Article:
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News, 7/20/2017

Maternity pack for 11-year-olds attracted attention in the UN

The Finnish Ministry for Foreign Affairs and Plan International Finland organised a side event at the United Nations High-level Political Forum (HLPF) on sustainable development in New York on Thursday 13 July.

The event was titled “Why Should Babies Sleep in Cardboard Boxes – National Tools for Maternity Protection” and presented successful results gained in efforts to support the wellbeing of children and their mothers. One of the success stories was the Finnish maternity pack which saw daylight in 1937. The maternity pack illustrates Finland’s development from a poor country to one of the world’s best places to have and raise children and to live as a child. To draw attention to the fact, that a majority of girls living in poverty do not have social protection or access to health services, a maternity pack intended for 11-year-old child mothers was also presented at the event.

Economic pressure is one of the main reasons for child marriages and countries, where they are common, have the highest childbirth rate among underage women.  Even today, approximately 14 million girls between the age of 15 and 19 give birth every year. Their risk of dying during pregnancy or childbirth is twice as high as among adult women.  According to panelists from Brazil, Finland, Namibia and Uganda, there are also cultural reasons and lack of information behind child motherhood. In Namibia, for example, contraception is free and universal and yet women get pregnant before they are ready for it, told Linda Scott from the Namibian Permanent Mission to the UN.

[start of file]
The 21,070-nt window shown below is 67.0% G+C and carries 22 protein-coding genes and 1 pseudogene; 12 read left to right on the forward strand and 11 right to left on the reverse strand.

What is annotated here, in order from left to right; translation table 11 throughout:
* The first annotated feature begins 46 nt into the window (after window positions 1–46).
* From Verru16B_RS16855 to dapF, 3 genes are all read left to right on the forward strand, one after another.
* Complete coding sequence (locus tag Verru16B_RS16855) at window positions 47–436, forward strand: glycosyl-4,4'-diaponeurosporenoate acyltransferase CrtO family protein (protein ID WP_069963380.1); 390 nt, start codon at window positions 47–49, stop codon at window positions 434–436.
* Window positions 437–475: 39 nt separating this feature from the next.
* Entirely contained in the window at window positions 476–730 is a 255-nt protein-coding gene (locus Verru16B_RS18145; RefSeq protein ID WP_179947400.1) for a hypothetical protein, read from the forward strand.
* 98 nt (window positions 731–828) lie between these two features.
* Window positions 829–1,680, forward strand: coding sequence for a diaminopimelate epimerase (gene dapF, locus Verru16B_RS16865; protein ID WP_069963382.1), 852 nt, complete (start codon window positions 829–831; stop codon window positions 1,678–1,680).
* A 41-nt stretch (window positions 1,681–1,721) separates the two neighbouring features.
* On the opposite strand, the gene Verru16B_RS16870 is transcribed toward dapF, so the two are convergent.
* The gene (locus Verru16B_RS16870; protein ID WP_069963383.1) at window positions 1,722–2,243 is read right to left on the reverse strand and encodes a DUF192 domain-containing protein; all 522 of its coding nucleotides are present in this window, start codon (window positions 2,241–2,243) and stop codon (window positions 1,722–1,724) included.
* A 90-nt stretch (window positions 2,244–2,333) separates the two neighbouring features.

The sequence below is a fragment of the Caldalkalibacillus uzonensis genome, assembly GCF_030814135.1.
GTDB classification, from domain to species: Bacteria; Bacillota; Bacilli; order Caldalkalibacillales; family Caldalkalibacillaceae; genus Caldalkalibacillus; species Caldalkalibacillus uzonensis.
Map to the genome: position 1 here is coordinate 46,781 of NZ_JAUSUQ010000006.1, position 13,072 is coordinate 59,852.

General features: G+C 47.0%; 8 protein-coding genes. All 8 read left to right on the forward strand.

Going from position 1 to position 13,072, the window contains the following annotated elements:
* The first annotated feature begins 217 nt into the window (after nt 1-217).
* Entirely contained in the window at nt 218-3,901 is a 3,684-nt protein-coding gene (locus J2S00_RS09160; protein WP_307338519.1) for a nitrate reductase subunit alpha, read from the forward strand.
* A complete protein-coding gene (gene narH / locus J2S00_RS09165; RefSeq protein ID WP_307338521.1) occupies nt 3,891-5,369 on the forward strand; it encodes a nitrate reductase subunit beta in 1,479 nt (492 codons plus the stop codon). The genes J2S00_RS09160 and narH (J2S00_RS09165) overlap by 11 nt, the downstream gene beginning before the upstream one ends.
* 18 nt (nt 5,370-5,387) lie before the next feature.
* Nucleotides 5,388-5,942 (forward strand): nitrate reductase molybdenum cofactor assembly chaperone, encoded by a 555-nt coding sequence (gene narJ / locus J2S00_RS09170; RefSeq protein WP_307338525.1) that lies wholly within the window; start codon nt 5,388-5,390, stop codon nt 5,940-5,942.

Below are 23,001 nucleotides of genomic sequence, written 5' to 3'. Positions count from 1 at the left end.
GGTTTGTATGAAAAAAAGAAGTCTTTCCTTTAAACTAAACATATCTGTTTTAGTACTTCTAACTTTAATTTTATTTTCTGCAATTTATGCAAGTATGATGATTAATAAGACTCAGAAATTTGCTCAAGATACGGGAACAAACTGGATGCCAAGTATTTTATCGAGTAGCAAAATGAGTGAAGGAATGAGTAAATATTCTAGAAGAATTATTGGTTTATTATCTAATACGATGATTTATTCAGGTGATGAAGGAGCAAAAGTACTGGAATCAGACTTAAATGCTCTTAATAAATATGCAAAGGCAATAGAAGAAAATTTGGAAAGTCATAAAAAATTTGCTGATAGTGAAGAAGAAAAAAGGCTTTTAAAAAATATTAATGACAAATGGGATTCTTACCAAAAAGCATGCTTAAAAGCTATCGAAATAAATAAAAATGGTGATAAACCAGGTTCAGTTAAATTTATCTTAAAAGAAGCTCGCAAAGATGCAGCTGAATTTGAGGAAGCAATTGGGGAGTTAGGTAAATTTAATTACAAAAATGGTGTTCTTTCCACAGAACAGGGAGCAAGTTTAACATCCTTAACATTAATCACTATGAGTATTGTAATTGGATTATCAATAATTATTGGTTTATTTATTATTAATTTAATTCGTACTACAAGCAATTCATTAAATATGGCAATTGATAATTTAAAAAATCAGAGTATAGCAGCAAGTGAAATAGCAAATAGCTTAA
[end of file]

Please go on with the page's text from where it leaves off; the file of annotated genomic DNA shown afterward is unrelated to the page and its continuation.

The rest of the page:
In a video interview, Maureen Ajilong, who works as a midwife, listed some concrete barriers to general health of mothers and children in Uganda: unplanned pregnancies, poor connections to health services, fears arising from the community to seek care, and distrust towards health services. It all starts with increasing awareness, said Alijong. Plan is campaigning against child motherhood based on the worrying fact that more than 2 million girls under 15 years of age get pregnant every year, told Plan’s Programme Manager Mari Luosujärvi. Education is one of the best ways to fight child motherhood. Plan’s maternity pack for 11-year-old child mothers was presented both on a video and as a concrete pack flown from Helsinki to the meeting venue at the very last minute. As a signal of the absurdity of child motherhood, the maternity pack left the participants speechless and gave rise to a lot of emotions.

The maternity pack symbolises home

Mia Helle from the Social Insurance Institution of Finland reminded the audience that, as an established practice, the maternity pack alone does not change anything. It is one element of the wider social policy framework with a long history of legislation where the health of mothers and children and possibilities to make a living are seen as a whole. “However, the maternity pack has also symbolic value for the Finns. It symbolises home and the fact that the administration, State and society care about each individual and the fundamental change brought about by the birth of a child,” said Anu Partanen, author of the book entitled “The Nordic Theory of Everything”. In Brazil, as in Finland, access to maternity health services is universal. On the other hand, maternity protection is only targeted at the country’s poorest areas and yet as many as 14 million families are covered by it, said Mariana Baloni from the United Nations Development Programme (UNDP).               

Partanen reminded why it is important that the maternity pack in Finland is the same for everyone and not provided only to the poor. Maternity protection, including health care, income and access to child care, are in everyone’s interests. “When a society supports universal social protection, and in particular that of mothers and children, it benefits the society as a whole”, said Partanen. It also consolidates societal stability which, in turn, is in the interests of those who are doing well. In short, everyone gets something for their tax money.

More information: Senior Adviser for Development Policy, Eeva-Maria Mikkonen-Jeanneret, Ministry for Foreign Affairs of Finland, eeva-maria.mikkonen-jeanneret(at)formin.fi and Program Manager, Mari Luosujärvi, Plan International Finland, mari.luosujarvi(at)plan-international.org   

Text: Sanni Inovaara, Prime Minister's Office of Finland, Picture: Anu Kiljunen, Permanent Mission of Finland to the UN  

Updated 7/20/2017

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